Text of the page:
I have noticed that in the literature on causality in general relativity one sees apparent counterexamples to the cosmic censorship hypothesis (somehow you have models for gravitational collapse which assume spherical symmetry and things like this so that naked singularities can in fact arise). Hawking conceded that these were counterexamples, but then re-instated the hypothesis because these examples are in some sense unrealistic or unphysical.

I was wondering if the Penrose conjecture is also likely to have 'unphysical' or 'unrealistic' violations (so somehow make some special assumptions and then cook up a black hole spacetime which violates the Penrose inequality), or whether the conjecture is that one can simply never create a counterexample at all to the inequality?

**Edit:** I am aware of the counterexample of Carrasco and Mars to a stronger version of the conjecture. In that paper they find slices of the Kruskal spacetime for which the outermost *generalized* apparent horizon has area strictly greater than $16 \pi M^2$, and so this is not a counterexample to the true Penrose inequality as far as I am aware.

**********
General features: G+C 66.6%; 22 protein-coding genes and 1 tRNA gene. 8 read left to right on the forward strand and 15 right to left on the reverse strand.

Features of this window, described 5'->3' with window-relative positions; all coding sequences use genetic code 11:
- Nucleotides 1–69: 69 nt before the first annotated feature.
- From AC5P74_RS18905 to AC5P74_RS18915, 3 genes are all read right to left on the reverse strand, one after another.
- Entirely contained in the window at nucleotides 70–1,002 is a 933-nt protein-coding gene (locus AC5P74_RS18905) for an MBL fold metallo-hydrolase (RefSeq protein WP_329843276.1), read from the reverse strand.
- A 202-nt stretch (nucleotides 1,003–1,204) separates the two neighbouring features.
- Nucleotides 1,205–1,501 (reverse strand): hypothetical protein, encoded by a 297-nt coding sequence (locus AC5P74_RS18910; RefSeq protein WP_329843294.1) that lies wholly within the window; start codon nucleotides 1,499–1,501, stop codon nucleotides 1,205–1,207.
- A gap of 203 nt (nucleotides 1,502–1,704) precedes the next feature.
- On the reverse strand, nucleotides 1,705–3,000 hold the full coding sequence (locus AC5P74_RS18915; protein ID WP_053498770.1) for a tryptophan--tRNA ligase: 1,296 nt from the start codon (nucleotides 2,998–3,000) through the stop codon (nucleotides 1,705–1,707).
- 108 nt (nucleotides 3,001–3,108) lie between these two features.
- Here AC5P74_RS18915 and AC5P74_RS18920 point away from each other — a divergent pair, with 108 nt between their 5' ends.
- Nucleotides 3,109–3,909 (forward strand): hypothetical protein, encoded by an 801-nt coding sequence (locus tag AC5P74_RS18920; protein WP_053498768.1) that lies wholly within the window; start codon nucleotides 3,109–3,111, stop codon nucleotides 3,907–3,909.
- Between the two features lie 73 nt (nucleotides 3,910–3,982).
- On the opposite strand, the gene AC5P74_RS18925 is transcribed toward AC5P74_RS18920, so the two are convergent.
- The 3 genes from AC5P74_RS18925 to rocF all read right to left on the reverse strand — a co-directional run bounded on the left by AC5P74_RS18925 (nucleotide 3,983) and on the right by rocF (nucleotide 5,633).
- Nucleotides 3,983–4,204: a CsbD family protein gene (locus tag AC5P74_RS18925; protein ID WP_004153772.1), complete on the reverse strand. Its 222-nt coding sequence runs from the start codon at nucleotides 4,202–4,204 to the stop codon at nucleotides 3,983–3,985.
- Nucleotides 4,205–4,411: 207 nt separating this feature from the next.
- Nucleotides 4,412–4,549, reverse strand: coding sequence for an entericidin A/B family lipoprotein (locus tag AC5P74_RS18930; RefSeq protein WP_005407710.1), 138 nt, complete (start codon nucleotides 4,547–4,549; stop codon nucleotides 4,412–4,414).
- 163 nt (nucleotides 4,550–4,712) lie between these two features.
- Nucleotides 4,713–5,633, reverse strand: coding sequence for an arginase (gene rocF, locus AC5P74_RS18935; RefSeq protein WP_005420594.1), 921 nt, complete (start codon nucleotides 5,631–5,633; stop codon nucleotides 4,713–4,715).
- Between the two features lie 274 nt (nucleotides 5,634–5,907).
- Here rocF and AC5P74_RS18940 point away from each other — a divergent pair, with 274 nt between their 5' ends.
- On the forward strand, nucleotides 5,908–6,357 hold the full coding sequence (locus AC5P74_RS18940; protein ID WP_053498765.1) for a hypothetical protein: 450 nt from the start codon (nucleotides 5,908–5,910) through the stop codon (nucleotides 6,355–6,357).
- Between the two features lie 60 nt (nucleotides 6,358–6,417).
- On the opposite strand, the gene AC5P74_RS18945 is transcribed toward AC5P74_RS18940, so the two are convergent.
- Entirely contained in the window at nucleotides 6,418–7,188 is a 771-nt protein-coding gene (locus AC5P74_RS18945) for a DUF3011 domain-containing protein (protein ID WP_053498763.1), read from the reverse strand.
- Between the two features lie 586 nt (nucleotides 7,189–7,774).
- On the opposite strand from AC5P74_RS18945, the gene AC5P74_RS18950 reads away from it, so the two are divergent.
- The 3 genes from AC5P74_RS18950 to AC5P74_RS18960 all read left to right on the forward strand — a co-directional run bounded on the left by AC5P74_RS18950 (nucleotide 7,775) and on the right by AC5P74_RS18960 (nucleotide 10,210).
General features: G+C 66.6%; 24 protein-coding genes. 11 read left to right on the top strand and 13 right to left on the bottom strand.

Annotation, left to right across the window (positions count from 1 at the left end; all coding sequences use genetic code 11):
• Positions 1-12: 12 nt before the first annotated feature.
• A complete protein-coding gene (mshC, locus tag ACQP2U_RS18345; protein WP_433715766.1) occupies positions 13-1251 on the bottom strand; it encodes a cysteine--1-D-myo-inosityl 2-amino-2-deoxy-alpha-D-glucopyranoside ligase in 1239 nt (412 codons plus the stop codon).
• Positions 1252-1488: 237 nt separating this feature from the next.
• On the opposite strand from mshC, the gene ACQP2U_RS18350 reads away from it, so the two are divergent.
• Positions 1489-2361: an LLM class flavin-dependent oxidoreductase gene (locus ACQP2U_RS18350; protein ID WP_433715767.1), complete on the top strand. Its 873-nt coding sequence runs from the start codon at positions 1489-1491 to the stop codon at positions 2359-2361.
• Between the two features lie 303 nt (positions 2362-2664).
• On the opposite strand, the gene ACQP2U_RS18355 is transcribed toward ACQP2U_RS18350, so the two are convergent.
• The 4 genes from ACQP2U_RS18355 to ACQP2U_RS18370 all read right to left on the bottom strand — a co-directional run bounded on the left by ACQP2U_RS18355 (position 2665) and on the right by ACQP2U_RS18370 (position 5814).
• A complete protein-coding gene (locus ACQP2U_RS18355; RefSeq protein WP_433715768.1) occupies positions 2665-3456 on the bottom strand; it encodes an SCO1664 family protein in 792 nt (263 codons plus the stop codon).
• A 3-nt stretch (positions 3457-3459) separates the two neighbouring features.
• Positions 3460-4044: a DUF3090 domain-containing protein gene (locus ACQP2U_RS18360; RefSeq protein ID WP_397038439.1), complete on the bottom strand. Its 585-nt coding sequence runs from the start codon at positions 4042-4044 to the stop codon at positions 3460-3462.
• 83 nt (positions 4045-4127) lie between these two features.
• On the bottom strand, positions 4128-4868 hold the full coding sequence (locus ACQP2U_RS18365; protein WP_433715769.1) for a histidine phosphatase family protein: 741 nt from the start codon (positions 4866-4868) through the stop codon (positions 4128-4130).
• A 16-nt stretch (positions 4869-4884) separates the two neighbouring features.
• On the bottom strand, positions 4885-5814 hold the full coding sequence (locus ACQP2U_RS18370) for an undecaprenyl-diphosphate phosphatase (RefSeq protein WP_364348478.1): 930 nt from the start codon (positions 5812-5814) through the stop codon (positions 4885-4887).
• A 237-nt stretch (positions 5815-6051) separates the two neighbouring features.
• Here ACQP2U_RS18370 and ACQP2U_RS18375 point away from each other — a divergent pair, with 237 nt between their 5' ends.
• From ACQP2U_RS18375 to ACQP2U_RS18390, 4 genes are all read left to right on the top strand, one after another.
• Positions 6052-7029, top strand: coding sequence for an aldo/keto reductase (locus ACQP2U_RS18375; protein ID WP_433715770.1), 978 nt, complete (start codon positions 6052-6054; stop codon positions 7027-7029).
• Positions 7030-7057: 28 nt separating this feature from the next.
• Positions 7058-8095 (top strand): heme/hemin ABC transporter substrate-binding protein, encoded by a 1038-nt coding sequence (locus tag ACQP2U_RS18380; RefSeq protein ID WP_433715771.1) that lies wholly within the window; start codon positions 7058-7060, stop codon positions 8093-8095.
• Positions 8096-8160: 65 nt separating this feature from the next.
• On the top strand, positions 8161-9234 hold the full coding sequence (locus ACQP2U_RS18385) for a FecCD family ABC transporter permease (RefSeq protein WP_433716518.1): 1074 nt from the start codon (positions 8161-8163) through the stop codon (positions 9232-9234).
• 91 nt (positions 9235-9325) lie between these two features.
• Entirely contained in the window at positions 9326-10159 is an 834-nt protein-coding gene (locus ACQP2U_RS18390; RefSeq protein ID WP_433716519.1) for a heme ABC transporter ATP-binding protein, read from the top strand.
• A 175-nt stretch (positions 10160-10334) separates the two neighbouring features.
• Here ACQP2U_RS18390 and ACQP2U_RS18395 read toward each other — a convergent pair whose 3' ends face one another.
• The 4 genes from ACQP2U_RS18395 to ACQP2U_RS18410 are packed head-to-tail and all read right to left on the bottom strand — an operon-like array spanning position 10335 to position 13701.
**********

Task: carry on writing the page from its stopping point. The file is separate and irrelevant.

Jarosław Kopiński has mentioned to me in private communication that there is in fact already a counterexample to the Penrose inequality with 'apparent horizon':

- Ishai Ben-Dov,
*The Penrose inequality and apparent horizons*, Phys.Rev. D**70**(2004) 124031, doi:10.1103/PhysRevD.70.124031, arXiv:gr-qc/0408066,

and so that it is not that surprising that one can construct counterexamples when the inner boundary is even more general.